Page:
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Today's Top News
Heavy Violence Rains Down on Turkish Protesters
'The fear threshold has been broken'
The Turkish government launched violent raids, mass arrests, and torrents of tear gas and water cannon fire across the country Tuesday in an effort to quell the widespread uprisings against the ruling AKP party, now well into their third week.
Police are shooting water cannons filled with damaging chemicals, say Turkish protesters on a Wikileaks Forum showing photographs of demonstrators with burns across their legs and backs.
Prime Minister Recep Tayyip Erdogan announced Tuesday that the crackdown will only grow from here, and his administration has declared the uprisings illegal.
The most recent violence follows raids over the weekend that led to 441 arrests.
CBS reports that police are specifically going after left-wing and radical groups in Ankara and Istanbul, according to Turkey's NTV television station.
Nearly 300 were arrested in in Taksim Square Monday night as they stood silently in a show of passive resistance, The Guardian reports.
The New York Times adds that the government is not just going after people in the streets, but also targeting users of social media:
On Monday, the interior minister, Muammer Guler, said that new regulations were being prepared to police social media outlets, aimed at people who use Twitter or Facebook, for “inciting people or coordinating and directing events that would cause social incidents or endanger material and physical public safety through manipulative, false news.”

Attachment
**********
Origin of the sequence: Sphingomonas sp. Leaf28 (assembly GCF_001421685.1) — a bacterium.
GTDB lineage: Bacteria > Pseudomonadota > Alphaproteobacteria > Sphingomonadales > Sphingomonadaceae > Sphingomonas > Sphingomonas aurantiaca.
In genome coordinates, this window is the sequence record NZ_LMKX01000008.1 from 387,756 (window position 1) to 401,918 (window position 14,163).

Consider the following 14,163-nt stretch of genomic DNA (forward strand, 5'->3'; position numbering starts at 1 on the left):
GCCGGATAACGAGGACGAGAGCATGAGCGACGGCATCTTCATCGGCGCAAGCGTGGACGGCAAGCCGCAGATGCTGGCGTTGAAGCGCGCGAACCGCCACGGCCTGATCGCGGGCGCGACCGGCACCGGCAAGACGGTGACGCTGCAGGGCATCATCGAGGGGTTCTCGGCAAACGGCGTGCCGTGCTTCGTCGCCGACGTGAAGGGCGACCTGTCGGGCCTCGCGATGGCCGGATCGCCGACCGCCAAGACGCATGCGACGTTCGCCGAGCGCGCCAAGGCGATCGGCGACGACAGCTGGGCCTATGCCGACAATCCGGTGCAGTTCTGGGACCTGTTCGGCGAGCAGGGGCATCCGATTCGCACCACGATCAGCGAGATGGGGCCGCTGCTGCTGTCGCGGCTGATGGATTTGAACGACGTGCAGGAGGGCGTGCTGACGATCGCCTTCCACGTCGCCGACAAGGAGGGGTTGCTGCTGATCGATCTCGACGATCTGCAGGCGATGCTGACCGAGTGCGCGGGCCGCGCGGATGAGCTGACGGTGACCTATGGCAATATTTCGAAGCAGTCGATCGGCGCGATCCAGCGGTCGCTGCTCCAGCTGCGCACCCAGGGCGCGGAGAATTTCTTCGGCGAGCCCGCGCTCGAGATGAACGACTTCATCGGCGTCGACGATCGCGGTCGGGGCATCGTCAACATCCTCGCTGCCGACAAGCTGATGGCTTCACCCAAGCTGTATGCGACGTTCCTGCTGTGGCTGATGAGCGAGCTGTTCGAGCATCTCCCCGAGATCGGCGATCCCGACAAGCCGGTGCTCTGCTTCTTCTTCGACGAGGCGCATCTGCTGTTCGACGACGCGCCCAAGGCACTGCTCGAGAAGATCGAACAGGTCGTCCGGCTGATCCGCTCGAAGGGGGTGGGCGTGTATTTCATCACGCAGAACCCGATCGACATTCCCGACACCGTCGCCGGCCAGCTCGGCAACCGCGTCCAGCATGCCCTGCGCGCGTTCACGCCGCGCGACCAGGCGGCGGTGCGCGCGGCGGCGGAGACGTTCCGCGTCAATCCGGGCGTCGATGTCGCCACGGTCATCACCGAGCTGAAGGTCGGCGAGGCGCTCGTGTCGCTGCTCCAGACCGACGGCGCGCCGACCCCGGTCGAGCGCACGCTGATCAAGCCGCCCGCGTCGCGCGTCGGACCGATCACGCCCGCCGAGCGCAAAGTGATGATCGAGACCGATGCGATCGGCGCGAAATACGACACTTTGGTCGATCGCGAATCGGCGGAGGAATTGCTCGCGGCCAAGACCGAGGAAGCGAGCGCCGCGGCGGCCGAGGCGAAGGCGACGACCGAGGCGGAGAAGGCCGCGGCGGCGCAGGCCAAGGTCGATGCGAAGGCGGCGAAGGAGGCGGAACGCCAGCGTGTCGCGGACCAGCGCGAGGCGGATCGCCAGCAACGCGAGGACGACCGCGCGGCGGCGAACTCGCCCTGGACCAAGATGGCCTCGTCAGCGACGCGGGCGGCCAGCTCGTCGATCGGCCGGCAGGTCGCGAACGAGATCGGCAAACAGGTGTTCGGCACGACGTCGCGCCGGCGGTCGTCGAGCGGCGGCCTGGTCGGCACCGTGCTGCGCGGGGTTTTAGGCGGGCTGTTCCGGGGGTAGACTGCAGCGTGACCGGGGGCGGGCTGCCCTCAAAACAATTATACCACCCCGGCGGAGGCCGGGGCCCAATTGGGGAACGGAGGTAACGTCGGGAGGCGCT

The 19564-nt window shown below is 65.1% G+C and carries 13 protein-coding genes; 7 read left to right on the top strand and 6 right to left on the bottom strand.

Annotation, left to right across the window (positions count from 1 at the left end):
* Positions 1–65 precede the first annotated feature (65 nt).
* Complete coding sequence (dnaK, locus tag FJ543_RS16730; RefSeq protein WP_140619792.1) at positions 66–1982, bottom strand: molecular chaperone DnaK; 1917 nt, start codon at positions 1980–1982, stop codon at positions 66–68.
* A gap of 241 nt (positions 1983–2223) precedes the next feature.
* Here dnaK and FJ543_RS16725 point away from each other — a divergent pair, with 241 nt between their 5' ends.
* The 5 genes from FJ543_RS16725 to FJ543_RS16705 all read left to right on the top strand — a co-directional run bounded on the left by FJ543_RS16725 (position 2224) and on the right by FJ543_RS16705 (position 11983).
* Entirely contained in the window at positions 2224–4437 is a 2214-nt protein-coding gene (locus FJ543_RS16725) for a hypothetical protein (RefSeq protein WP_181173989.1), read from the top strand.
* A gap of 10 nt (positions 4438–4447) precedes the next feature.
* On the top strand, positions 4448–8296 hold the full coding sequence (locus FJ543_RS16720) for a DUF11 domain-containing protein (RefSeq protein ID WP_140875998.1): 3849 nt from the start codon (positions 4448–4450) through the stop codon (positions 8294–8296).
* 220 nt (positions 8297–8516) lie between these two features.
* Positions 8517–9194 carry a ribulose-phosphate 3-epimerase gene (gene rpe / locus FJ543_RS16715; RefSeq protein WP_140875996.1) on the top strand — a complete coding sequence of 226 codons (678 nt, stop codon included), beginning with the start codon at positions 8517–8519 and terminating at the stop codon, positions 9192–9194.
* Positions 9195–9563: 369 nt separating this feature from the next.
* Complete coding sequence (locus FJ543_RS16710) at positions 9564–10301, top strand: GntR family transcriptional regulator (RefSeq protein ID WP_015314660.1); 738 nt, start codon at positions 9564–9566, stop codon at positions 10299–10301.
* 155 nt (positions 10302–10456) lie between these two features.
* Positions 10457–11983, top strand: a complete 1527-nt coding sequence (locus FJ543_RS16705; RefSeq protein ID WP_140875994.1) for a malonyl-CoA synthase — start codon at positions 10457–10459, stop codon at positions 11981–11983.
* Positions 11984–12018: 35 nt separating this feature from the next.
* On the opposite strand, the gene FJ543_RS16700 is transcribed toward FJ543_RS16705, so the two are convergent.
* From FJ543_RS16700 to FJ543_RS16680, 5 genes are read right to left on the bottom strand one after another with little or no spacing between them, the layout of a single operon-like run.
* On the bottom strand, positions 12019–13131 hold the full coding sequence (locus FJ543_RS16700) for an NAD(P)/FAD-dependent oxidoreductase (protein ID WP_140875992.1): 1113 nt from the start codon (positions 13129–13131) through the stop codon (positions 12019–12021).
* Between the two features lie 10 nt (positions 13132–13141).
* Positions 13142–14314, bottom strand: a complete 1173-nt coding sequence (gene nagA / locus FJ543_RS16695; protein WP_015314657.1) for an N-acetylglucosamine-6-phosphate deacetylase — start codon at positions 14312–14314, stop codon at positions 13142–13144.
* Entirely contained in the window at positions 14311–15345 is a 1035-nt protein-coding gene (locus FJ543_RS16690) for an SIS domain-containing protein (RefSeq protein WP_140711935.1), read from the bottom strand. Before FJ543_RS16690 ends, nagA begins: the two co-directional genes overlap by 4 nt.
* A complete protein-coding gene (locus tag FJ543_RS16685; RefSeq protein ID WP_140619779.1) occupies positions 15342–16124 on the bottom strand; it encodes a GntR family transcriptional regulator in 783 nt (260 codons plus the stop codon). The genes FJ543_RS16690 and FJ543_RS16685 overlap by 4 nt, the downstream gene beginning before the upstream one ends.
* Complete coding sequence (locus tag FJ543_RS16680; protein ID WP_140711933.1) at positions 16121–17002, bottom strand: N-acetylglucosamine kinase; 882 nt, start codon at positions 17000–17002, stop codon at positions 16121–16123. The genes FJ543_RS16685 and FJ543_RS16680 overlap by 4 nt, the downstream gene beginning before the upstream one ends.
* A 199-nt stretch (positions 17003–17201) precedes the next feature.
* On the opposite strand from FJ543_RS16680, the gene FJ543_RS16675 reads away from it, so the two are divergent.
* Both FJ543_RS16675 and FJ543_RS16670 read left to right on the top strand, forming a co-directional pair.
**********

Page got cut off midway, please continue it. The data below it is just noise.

Meanwhile, clashes in the streets are growing increasingly violent as riot police shoot tear gas, pepper spray, and rubber bullets at the protesters.
This comes after five Turkish trade unions, representing 800,000 workers, launched a general strike on Monday.
Time Magazine reports that protesters are determined to stand their ground:
“People are raising their voices against the excessive use of police force,” said Koray Caliskan, a political science professor at Istanbul’s Bosphorus University. Demonstrators, he said, were showing they were no longer cowed by authorities, and “the fear threshold has been broken.”
The U.S.-backed PM's use of excessive violence against protesters, that has left four people dead and over 7,500 injured according to the Turkish Medical Association, suggests the PM fears a serious threat to this rule. This is supported by a recent poll by the Ankara-based Metropoll Strategic and Social Research Center finds that the prime minster's popularity is tanking.